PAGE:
Lewis Millett was already a seasoned combat veteran by the time he arrived in Korea in 1950. He was so dedicated to protecting freedom that he deserted the Army National Guard in 1940, when he thought the United States wouldn’t join World War II, and joined the Canadian Army instead.
When the U.S. finally entered WWII, he was transferred back to the U.S. Army in time to join Operation Torch and the Allied invasions of the Italian Peninsula. He went to college after the war, but a new war in Korea saw him back in service. That’s where Millett made history.
Millett joined the National Guard while he was still in high school in Massachusetts. After graduation, he joined the Army Air Corps and attended a U.S. Army Air Forces (USAAF) gunnery school. By 1940, it looked like the U.S. would avoid war in Europe, so he deserted and joined the Canadian Forces.
In 1942, he was transferred to the U.S. Army after the United States entered the war, and it was a good thing, too. The green soldiers landing in North Africa needed veteran soldiers to show them the way. He received a Silver Star for driving a burning half-track filled with weapons away from a mass of fellow soldiers before it exploded. He later used a similar half-track to shoot down an enemy fighter plane.
Millett knew how to fight, and that’s what saved his career when the Army found out he was a deserter. After landing at the Battles of Salerno and Anzio in Italy, Millett was court-martialed and convicted, fined and stripped of his leave. Then, the Army promoted him to second lieutenant.
When World War II ended, he went back to Maine, and like many veterans whose lives were interrupted by the war, he started college. While he was there, North Korean tanks started rolling into South Korea and routing American and allied forces there. Millett was soon on his way back to the battlefield.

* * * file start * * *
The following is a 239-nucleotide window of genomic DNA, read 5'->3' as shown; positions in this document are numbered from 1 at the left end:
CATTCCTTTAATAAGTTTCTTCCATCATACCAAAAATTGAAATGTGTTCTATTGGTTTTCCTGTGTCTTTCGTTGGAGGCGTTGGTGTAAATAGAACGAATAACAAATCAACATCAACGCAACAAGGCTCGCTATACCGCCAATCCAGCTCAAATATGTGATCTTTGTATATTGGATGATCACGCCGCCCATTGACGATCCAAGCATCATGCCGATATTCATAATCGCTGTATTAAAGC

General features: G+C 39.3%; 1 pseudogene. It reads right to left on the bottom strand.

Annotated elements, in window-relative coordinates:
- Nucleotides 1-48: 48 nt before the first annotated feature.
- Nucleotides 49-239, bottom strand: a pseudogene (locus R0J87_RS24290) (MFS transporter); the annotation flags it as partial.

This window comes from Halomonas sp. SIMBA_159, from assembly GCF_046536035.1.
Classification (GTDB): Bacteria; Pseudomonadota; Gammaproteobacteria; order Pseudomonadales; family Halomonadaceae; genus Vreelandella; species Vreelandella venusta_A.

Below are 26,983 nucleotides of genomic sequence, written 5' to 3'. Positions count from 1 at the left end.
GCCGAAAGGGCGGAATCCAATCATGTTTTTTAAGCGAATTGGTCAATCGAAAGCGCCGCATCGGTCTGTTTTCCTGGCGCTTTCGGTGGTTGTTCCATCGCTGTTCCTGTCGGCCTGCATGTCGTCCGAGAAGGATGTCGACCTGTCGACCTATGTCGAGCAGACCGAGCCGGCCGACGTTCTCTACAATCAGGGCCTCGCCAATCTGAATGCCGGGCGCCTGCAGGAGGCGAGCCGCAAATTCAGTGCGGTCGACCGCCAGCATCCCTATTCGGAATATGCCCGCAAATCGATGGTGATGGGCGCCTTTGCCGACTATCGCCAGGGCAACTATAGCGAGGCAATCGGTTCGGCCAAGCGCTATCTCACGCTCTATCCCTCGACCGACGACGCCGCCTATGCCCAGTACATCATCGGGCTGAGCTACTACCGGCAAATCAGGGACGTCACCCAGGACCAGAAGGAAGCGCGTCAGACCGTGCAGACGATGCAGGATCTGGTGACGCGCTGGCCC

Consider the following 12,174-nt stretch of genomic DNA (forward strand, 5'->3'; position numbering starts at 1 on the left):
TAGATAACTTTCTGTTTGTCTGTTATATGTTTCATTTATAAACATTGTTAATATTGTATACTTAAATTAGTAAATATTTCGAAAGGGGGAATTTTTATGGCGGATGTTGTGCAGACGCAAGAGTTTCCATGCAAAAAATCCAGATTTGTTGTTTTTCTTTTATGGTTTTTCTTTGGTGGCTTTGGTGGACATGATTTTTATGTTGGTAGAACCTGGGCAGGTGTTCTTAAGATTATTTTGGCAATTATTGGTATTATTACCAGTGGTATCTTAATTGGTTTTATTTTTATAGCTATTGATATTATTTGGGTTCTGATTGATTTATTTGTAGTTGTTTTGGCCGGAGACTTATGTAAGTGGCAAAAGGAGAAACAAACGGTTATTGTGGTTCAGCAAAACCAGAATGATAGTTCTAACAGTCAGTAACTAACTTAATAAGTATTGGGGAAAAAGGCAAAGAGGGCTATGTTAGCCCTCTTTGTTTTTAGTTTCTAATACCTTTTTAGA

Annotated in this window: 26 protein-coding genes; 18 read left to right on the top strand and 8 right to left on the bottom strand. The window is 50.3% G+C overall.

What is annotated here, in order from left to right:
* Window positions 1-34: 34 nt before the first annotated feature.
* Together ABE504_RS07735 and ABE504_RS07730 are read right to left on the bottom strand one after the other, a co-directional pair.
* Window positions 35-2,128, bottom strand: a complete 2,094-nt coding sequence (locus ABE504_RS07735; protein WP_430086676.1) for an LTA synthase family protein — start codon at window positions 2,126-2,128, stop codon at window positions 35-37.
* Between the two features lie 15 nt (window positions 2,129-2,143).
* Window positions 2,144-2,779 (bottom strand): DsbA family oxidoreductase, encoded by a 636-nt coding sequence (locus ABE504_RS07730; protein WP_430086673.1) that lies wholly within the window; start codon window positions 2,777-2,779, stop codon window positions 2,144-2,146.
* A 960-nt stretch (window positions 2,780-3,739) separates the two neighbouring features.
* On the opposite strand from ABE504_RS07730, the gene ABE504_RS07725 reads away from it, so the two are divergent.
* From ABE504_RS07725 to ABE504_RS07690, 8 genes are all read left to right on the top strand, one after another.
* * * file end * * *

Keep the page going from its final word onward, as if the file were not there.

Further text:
While fighting in South Korea in 1951, he not only changed the outcome of one of the skirmishes there, he changed the name of the hill on which they were fighting. While U.S. troops still called the area Hill 180 -- Capt. Millett and his company were directed to assault an enemy position on top of that hill -- a platoon from the 2nd Battalion, 27th Infantry Regiment started taking heavy fire and became a shooting gallery for the communists.
Millett’s platoon fought its way to its pinned-down comrades and joined forces and fixed bayonets. The communists threw everything they had at the soldiers, including machine-gun and anti-tank fire. With Millett in the lead, they stormed the hill as their leader tossed hand grenades, using his rifle butt as a club and bayoneting the enemy the whole way up.
Although wounded by grenades, Millett completed the bayonet charge, and the men of the two platoons captured the hill and secured it for the United Nations forces. When the hand-to-hand fighting died down, almost half of the enemy were found to have been killed by bayonets. U.S. troops renamed the hill “Bayonet Hill.”
President Harry Truman presented Millett with the Medal of Honor for leading the charge up Bayonet Hill later that year. But Millett was far from finished. He stayed in the military, served in the Vietnam War and instructed small-unit tactical training programs until 1973. He died in 2009 at age 88.
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